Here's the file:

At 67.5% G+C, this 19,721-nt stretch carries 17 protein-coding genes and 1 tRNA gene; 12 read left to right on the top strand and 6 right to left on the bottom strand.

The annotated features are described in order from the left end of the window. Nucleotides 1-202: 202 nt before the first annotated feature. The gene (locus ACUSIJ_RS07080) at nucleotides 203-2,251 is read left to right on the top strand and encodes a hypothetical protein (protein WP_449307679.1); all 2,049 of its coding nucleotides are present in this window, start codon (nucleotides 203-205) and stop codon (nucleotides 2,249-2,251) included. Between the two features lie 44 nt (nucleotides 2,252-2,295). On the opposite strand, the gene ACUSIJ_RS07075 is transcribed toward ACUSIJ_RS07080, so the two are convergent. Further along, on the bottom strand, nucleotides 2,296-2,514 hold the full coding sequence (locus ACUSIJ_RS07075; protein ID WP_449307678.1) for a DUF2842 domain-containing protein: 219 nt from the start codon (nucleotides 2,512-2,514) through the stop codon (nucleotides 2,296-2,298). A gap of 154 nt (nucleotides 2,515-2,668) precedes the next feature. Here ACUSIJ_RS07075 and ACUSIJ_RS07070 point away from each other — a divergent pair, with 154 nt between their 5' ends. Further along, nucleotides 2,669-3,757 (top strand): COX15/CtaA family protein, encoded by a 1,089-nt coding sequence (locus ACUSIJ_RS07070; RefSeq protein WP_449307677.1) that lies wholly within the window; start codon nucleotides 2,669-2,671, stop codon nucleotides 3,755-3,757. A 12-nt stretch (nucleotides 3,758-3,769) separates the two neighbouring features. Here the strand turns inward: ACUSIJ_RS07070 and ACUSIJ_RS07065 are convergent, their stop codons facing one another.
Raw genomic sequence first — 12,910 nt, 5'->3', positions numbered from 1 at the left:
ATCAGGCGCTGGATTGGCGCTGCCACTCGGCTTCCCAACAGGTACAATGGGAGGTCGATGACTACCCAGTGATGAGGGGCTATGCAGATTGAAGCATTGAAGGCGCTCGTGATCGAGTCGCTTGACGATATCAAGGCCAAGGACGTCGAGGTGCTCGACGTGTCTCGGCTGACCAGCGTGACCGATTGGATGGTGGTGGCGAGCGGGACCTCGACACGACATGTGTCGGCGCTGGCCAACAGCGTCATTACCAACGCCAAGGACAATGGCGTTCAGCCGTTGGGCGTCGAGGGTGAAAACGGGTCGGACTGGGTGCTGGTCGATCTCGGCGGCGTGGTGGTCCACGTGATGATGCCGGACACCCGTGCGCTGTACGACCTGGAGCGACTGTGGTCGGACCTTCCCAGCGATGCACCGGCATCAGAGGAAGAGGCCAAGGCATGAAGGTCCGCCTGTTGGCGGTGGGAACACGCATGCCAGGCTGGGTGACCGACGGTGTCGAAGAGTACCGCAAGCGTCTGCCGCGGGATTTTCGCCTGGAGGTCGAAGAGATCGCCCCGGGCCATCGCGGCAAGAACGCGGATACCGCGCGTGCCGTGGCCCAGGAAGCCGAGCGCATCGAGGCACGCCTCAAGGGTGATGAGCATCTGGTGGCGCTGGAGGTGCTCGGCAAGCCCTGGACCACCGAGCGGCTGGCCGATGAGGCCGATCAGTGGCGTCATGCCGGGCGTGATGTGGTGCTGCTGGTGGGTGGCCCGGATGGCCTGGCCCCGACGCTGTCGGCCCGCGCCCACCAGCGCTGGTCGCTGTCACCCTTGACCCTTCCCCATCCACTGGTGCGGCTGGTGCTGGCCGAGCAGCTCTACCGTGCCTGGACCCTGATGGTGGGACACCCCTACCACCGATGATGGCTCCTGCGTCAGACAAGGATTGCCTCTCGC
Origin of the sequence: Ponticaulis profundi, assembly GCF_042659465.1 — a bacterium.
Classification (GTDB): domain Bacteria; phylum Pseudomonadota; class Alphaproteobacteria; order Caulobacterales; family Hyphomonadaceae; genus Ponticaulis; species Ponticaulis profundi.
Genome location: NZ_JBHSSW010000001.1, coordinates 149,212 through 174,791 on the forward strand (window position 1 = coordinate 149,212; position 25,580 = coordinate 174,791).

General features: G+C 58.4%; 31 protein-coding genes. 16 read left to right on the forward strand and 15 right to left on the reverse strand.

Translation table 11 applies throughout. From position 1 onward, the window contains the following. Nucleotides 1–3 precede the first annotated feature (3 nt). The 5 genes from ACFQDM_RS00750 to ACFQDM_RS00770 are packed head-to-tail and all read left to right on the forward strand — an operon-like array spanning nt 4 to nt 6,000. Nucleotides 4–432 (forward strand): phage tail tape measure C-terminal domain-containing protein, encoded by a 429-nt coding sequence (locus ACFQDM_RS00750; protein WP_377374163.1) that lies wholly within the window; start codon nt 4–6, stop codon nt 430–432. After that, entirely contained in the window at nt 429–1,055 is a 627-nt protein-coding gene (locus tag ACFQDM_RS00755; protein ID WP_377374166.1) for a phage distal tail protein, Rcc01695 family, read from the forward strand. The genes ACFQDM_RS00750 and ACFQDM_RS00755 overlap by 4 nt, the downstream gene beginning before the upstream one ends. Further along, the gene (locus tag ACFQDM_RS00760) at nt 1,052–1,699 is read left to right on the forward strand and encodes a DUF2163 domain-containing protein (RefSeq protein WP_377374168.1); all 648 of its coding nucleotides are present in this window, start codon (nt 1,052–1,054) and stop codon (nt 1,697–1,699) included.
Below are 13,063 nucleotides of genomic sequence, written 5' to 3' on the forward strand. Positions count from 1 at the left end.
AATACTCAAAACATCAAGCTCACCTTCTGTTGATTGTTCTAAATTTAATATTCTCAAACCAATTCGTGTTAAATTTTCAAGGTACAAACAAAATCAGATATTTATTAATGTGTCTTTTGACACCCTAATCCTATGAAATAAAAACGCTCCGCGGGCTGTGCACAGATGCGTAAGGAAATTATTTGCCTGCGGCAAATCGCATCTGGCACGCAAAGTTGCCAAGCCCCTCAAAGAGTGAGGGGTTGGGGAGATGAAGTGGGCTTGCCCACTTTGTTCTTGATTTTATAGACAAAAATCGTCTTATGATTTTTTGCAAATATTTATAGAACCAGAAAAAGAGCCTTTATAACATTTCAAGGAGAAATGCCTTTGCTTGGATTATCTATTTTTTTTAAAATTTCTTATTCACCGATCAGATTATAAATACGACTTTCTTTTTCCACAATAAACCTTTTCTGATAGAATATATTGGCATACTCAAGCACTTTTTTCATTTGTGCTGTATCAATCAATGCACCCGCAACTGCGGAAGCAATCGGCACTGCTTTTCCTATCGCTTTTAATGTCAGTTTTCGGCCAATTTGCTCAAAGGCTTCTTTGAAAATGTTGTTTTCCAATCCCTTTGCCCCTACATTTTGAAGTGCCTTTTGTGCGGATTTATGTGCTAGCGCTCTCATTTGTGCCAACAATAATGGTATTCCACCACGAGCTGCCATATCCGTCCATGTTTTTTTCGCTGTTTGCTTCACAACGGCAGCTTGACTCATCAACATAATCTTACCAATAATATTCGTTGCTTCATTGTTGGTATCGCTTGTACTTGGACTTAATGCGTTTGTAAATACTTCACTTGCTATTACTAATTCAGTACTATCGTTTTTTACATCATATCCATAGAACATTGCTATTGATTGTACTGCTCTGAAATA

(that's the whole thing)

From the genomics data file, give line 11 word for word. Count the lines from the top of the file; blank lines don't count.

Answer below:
AATACTCAAAACATCAAGCTCACCTTCTGTTGATTGTTCTAAATTTAATATTCTCAAACCAATTCGTGTTAAATTTTCAAGGTACAAACAAAATCAGATATTTATTAATGTGTCTTTTGACACCCTAATCCTATGAAATAAAAACGCTCCGCGGGCTGTGCACAGATGCGTAAGGAAATTATTTGCCTGCGGCAAATCGCATCTGGCACGCAAAGTTGCCAAGCCCCTCAAAGAGTGAGGGGTTGGGGAGATGAAGTGGGCTTGCCCACTTTGTTCTTGATTTTATAGACAAAAATCGTCTTATGATTTTTTGCAAATATTTATAGAACCAGAAAAAGAGCCTTTATAACATTTCAAGGAGAAATGCCTTTGCTTGGATTATCTATTTTTTTTAAAATTTCTTATTCACCGATCAGATTATAAATACGACTTTCTTTTTCCACAATAAACCTTTTCTGATAGAATATATTGGCATACTCAAGCACTTTTTTCATTTGTGCTGTATCAATCAATGCACCCGCAACTGCGGAAGCAATCGGCACTGCTTTTCCTATCGCTTTTAATGTCAGTTTTCGGCCAATTTGCTCAAAGGCTTCTTTGAAAATGTTGTTTTCCAATCCCTTTGCCCCTACATTTTGAAGTGCCTTTTGTGCGGATTTATGTGCTAGCGCTCTCATTTGTGCCAACAATAATGGTATTCCACCACGAGCTGCCATATCCGTCCATGTTTTTTTCGCTGTTTGCTTCACAACGGCAGCTTGACTCATCAACATAATCTTACCAATAATATTCGTTGCTTCATTGTTGGTATCGCTTGTACTTGGACTTAATGCGTTTGTAAATACTTCACTTGCTATTACTAATTCAGTACTATCGTTTTTTACATCATATCCATAGAACATTGCTATTGATTGTACTGCTCTGAAATA